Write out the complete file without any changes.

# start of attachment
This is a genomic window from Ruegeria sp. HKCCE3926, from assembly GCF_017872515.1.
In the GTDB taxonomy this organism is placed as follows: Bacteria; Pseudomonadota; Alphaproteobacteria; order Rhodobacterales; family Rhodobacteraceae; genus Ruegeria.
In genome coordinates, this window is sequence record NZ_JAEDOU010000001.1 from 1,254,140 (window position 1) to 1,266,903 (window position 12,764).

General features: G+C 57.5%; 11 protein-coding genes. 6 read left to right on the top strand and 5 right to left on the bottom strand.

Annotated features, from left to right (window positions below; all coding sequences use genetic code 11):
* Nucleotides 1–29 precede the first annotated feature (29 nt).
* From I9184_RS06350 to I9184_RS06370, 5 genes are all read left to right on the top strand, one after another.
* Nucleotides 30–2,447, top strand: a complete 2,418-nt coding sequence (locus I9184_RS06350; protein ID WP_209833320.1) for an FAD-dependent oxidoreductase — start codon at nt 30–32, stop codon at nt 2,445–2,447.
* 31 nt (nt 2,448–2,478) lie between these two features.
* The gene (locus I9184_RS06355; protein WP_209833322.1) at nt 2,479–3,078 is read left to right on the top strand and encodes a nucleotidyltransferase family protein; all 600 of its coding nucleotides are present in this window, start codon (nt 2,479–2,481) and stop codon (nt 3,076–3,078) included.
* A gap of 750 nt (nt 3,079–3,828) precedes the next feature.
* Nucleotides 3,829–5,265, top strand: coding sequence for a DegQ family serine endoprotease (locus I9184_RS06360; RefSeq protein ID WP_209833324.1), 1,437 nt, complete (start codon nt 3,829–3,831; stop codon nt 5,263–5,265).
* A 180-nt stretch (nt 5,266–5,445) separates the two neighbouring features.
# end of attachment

This is a genomic window from Ruegeria sp. HKCCE3926, from assembly GCF_017872515.1.
In the GTDB taxonomy this organism is placed as follows: Bacteria; Pseudomonadota; Alphaproteobacteria; order Rhodobacterales; family Rhodobacteraceae; genus Ruegeria.
In genome coordinates, this window is sequence record NZ_JAEDOU010000001.1 from 1,254,140 (window position 1) to 1,266,903 (window position 12,764).

General features: G+C 57.5%; 11 protein-coding genes. 6 read left to right on the top strand and 5 right to left on the bottom strand.

Annotated features, from left to right (window positions below; all coding sequences use genetic code 11):
* Nucleotides 1–29 precede the first annotated feature (29 nt).
* From I9184_RS06350 to I9184_RS06370, 5 genes are all read left to right on the top strand, one after another.
* Nucleotides 30–2,447, top strand: a complete 2,418-nt coding sequence (locus I9184_RS06350; protein ID WP_209833320.1) for an FAD-dependent oxidoreductase — start codon at nt 30–32, stop codon at nt 2,445–2,447.
* 31 nt (nt 2,448–2,478) lie between these two features.
* The gene (locus I9184_RS06355; protein WP_209833322.1) at nt 2,479–3,078 is read left to right on the top strand and encodes a nucleotidyltransferase family protein; all 600 of its coding nucleotides are present in this window, start codon (nt 2,479–2,481) and stop codon (nt 3,076–3,078) included.
* A gap of 750 nt (nt 3,079–3,828) precedes the next feature.
* Nucleotides 3,829–5,265, top strand: coding sequence for a DegQ family serine endoprotease (locus I9184_RS06360; RefSeq protein ID WP_209833324.1), 1,437 nt, complete (start codon nt 3,829–3,831; stop codon nt 5,263–5,265).
* A 180-nt stretch (nt 5,266–5,445) separates the two neighbouring features.